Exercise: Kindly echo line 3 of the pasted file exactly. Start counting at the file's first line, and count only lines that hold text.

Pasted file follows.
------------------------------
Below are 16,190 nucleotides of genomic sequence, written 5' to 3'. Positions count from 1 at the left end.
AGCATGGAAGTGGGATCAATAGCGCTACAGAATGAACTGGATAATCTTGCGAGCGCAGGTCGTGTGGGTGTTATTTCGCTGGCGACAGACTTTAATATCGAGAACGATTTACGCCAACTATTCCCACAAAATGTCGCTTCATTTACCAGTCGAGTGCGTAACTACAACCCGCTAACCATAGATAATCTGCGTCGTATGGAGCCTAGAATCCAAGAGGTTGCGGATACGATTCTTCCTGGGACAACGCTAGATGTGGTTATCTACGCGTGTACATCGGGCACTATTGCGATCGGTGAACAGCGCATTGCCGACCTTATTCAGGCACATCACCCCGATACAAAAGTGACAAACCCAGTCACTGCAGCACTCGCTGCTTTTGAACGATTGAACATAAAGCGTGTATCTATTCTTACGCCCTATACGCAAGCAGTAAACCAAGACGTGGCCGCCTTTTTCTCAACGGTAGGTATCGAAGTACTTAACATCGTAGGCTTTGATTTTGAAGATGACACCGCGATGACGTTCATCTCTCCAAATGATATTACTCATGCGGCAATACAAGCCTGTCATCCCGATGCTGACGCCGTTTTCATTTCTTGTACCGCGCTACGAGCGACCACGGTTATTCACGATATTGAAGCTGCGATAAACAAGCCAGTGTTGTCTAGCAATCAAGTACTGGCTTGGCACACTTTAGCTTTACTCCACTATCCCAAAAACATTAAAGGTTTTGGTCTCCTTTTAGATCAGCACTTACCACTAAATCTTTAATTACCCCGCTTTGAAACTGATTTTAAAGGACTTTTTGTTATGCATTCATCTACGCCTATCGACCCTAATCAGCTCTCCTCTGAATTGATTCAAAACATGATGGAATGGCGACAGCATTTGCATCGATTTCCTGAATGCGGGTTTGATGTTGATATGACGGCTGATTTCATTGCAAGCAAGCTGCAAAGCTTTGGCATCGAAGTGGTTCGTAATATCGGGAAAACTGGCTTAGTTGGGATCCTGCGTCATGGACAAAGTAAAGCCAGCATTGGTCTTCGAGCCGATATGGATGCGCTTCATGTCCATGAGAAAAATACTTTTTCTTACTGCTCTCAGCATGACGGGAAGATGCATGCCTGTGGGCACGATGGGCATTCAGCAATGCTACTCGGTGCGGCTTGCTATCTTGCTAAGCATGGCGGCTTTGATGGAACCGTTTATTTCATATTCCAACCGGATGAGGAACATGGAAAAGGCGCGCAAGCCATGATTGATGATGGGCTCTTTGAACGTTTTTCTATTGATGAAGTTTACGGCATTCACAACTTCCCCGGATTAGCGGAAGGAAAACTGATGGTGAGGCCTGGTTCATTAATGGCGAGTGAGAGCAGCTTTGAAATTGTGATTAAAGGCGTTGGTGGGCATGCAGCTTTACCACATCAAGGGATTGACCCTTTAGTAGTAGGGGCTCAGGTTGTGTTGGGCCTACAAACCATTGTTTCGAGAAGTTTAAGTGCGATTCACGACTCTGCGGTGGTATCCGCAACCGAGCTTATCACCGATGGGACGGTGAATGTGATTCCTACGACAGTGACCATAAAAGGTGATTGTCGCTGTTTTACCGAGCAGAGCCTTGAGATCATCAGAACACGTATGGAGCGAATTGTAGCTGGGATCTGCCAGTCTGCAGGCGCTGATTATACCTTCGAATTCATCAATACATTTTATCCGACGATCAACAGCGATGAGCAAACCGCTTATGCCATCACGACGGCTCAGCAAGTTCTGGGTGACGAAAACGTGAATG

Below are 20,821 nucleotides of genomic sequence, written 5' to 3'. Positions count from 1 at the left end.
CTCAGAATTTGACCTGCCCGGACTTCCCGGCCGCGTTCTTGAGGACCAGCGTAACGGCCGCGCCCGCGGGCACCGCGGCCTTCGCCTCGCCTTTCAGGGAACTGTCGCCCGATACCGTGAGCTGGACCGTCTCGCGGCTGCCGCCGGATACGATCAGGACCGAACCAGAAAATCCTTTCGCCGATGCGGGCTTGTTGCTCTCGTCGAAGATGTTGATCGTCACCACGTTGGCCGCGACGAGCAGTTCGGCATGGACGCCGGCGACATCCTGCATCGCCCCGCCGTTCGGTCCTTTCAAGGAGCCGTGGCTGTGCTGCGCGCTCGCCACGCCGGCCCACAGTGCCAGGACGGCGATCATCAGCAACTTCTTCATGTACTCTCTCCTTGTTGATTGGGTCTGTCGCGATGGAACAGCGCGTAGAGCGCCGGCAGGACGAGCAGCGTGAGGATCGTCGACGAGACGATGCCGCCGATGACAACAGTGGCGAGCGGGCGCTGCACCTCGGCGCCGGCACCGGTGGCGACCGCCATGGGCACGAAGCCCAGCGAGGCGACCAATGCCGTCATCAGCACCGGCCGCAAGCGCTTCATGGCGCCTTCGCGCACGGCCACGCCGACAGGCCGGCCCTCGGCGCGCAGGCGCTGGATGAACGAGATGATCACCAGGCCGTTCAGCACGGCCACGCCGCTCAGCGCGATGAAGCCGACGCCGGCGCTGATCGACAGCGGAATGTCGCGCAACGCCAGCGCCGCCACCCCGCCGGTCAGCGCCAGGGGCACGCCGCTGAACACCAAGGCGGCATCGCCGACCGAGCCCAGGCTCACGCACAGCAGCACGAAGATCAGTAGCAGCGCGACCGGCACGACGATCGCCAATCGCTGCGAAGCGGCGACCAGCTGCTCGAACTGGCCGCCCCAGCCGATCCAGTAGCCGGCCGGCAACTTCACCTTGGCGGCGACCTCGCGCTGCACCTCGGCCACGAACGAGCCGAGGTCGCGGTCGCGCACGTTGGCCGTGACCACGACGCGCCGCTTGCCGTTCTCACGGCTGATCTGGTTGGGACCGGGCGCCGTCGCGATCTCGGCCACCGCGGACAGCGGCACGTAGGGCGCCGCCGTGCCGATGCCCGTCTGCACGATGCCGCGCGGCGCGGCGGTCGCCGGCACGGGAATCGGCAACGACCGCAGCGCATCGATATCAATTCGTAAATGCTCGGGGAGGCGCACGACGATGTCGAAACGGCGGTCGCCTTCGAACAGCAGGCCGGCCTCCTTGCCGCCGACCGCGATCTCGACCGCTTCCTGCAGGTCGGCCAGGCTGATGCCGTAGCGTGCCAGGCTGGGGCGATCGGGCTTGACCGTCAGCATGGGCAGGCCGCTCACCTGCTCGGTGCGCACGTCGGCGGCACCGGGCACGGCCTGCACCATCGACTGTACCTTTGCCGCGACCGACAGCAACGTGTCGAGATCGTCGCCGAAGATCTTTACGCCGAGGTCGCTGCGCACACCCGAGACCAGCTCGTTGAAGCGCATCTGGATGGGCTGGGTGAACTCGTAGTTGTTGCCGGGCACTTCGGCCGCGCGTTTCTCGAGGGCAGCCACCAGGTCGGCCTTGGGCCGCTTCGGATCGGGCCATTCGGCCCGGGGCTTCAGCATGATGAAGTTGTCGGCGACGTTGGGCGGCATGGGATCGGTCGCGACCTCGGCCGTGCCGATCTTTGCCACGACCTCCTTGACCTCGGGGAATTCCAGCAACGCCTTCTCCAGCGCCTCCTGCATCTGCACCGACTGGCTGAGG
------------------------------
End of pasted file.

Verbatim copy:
Below are 20,821 nucleotides of genomic sequence, written 5' to 3'. Positions count from 1 at the left end.